This will likely add to the fundraising war between Buttigieg and Warren.
A prospective donor to South Bend Mayor Pete Buttigieg revealed an email sent from a top fundraiser with language implying pay-to-play.
What they’re saying: “If you want to get on the campaign’s radar now before he is flooded with donations after winning Iowa and New Hampshire, you can use the link below for donations,” the fundraiser, H.K. Park, wrote in an email to the donor, which was reviewed by Axios.
- The Buttigieg campaign lists Park on its website as one of its top fundraisers — those who have raised at least $25,000 for the campaign.
The email bothered the donor, who asked to remain anonymous. The donor shared the email because if Buttigieg is going to operate this way “it’s in the public interest for people to know what’s being said.”
The donor told Axios the email is “very telling and concerning that one of the campaign’s major bundlers would talk like that.”
The donor also mentioned the email would make people wonder how Buttigieg would “interact with Silicon Valley if the implication is pay-to-play?”
Buttigieg’s campaign distanced itself from the email:
Sean Savett, a Buttigieg campaign spokesperson responded: “The campaign did not see or authorize the language in this email. But it is ridiculous to interpret it as anything more than asking potential supporters who may be interested in Pete to join our campaign before caucusing and voting begins.”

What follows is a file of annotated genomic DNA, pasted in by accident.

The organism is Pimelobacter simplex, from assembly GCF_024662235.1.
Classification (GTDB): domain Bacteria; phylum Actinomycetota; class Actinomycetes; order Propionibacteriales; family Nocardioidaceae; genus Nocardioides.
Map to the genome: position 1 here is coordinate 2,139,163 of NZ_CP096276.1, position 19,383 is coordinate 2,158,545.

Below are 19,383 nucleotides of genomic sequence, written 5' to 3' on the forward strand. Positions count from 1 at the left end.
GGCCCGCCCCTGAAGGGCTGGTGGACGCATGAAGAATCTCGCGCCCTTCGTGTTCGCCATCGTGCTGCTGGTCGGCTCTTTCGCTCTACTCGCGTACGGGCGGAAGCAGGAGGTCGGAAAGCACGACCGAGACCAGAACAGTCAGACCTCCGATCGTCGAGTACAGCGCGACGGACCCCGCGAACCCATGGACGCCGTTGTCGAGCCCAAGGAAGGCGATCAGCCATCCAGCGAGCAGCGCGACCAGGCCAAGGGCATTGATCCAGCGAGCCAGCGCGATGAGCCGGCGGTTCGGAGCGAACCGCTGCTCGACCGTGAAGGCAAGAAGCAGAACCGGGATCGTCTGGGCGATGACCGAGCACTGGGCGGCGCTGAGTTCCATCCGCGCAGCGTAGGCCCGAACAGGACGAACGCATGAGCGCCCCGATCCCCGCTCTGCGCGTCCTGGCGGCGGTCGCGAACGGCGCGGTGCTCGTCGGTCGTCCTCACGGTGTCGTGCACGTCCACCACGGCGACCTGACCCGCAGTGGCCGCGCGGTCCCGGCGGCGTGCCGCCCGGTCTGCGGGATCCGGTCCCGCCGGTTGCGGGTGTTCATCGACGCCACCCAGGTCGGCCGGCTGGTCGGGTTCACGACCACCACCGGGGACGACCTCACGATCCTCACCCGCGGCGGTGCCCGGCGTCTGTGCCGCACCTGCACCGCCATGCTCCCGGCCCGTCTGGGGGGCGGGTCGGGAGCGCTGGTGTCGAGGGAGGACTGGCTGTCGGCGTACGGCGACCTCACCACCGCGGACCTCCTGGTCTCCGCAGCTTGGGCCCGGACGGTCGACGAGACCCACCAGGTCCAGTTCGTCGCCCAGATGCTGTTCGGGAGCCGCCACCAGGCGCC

- “We are proud to have more than 700,000 donors who have already donated to our campaign, and the only promise any donor will ever get from Pete is that he will use their donations to defeat Donald Trump.”
Sens. Bernie Sanders and Elizabeth Warren have slammed Buttigieg’s fundraising tactics. Both have sworn off raising money from bundlers, who raise the big bucks.
Fundraising came up in the last debate. Buttigieg quickly pointed out Warren’s hypocrisy:
“Senator, your presidential campaign right now, as we speak, is funded in part by money you transferred, having raised it at those exact same big-ticket fundraisers you now denounce,” he said. “Did it corrupt you, Senator? Of course not . . . these purity tests shrink the stakes of the most important election upon us.”
Buttigieg responded by pointing out Warren was far wealthier than him. “According to Forbes magazine, I am literally the only person on this stage who is not a millionaire or a billionaire,” he said. “This is important — this is the problem with issuing purity tests you cannot yourself pass.”
Buttigieg argued that “if I pledge never to be in the company of a progressive Democratic donor, I couldn’t be up here.”
“Senator, your net worth is 100-times mine,” he said, asking Warren her opinion of a max donation from a wealthy individual — “would that pollute my campaign?”
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